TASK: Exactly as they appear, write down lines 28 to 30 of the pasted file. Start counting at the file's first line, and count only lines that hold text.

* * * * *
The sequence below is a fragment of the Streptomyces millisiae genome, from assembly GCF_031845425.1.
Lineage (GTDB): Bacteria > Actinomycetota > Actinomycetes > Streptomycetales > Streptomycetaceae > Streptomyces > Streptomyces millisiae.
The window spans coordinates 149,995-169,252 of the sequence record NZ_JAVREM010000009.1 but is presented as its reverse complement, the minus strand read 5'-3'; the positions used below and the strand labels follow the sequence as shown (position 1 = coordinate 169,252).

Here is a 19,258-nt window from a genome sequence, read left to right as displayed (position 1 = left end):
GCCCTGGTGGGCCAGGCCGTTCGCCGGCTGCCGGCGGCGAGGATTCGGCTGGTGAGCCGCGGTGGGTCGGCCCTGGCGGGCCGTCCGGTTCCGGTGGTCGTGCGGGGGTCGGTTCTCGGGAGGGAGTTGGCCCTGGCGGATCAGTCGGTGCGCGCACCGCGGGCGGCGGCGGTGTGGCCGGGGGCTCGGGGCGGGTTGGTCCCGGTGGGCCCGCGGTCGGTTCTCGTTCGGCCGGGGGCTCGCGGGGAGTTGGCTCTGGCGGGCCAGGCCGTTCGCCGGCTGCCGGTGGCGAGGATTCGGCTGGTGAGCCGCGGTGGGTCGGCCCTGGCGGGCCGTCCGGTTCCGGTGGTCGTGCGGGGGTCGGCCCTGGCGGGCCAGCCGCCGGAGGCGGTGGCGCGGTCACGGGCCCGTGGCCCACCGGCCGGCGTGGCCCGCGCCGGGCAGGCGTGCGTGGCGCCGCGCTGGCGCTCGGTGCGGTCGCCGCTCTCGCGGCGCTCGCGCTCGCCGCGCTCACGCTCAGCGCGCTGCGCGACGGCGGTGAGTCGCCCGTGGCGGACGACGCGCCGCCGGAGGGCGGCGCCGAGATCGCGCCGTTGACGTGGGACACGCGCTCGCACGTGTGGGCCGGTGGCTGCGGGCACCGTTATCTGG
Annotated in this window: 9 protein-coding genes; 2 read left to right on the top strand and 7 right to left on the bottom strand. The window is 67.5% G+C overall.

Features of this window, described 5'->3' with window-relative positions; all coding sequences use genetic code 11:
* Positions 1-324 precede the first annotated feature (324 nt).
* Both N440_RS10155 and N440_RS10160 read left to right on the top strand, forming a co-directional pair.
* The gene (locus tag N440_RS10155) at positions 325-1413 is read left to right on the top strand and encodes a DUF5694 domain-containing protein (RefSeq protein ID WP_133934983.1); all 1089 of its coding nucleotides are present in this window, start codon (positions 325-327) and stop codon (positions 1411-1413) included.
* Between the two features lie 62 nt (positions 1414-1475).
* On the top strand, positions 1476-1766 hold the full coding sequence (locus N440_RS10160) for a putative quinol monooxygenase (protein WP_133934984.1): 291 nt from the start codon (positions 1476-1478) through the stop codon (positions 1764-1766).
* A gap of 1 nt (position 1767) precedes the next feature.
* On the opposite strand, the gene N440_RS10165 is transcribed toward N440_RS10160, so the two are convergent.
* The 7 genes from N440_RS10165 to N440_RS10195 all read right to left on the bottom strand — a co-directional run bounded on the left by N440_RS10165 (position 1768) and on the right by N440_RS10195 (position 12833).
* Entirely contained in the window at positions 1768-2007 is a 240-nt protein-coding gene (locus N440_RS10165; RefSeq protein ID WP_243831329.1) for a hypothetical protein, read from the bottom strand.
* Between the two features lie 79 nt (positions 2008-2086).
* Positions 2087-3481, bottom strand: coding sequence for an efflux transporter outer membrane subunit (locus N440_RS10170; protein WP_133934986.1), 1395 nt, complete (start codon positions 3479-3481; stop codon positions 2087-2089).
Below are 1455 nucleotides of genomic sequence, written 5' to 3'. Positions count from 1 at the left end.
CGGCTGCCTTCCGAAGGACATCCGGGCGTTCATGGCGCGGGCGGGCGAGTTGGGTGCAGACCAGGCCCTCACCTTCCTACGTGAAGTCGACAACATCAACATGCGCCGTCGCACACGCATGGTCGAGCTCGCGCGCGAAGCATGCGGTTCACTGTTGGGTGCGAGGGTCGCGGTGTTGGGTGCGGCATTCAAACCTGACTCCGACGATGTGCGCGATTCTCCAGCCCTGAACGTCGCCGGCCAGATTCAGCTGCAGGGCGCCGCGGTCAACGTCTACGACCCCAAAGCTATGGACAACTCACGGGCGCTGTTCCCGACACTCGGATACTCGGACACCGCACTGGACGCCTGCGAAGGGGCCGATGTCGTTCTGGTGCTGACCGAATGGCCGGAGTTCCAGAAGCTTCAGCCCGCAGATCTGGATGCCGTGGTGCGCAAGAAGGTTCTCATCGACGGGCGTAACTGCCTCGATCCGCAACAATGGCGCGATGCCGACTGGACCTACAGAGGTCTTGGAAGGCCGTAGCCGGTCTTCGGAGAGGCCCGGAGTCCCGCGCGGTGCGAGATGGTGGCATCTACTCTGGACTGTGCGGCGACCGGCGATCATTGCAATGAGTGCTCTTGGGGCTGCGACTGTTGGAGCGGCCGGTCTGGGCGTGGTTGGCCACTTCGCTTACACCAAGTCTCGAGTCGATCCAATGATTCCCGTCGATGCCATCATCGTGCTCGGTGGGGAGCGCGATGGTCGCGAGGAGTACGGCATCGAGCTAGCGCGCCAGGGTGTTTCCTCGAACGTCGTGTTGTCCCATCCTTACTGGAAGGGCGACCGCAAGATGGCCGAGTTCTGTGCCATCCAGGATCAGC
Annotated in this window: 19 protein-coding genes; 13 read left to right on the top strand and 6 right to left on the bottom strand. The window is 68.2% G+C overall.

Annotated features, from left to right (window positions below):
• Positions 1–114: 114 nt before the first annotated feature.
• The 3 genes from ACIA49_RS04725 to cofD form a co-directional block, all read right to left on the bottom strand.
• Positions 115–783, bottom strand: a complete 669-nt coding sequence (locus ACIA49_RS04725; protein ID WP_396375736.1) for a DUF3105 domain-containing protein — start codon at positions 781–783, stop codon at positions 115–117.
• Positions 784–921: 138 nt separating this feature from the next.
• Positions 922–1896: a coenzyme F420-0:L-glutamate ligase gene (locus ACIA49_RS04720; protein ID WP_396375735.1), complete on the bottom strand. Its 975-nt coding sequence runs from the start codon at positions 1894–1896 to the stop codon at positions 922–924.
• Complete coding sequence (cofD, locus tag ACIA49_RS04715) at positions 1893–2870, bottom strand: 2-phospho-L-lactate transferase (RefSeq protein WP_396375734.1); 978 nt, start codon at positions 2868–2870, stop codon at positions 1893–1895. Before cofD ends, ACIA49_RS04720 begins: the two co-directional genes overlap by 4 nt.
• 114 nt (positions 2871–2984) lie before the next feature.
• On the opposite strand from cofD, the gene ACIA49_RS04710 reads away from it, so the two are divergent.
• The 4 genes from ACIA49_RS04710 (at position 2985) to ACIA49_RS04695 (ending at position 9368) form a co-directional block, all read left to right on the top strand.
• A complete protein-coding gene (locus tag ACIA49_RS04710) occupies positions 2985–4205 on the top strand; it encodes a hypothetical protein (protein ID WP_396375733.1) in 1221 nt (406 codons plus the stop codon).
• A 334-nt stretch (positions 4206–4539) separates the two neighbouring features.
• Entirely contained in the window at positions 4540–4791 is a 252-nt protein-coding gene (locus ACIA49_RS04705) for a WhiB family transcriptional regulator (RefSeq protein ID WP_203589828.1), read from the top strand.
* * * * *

• Complete coding sequence (cofD, locus tag ACIA49_RS04715) at positions 1893–2870, bottom strand: 2-phospho-L-lactate transferase (RefSeq protein WP_396375734.1); 978 nt, start codon at positions 2868–2870, stop codon at positions 1893–1895. Before cofD ends, ACIA49_RS04720 begins: the two co-directional genes overlap by 4 nt.
• 114 nt (positions 2871–2984) lie before the next feature.
• On the opposite strand from cofD, the gene ACIA49_RS04710 reads away from it, so the two are divergent.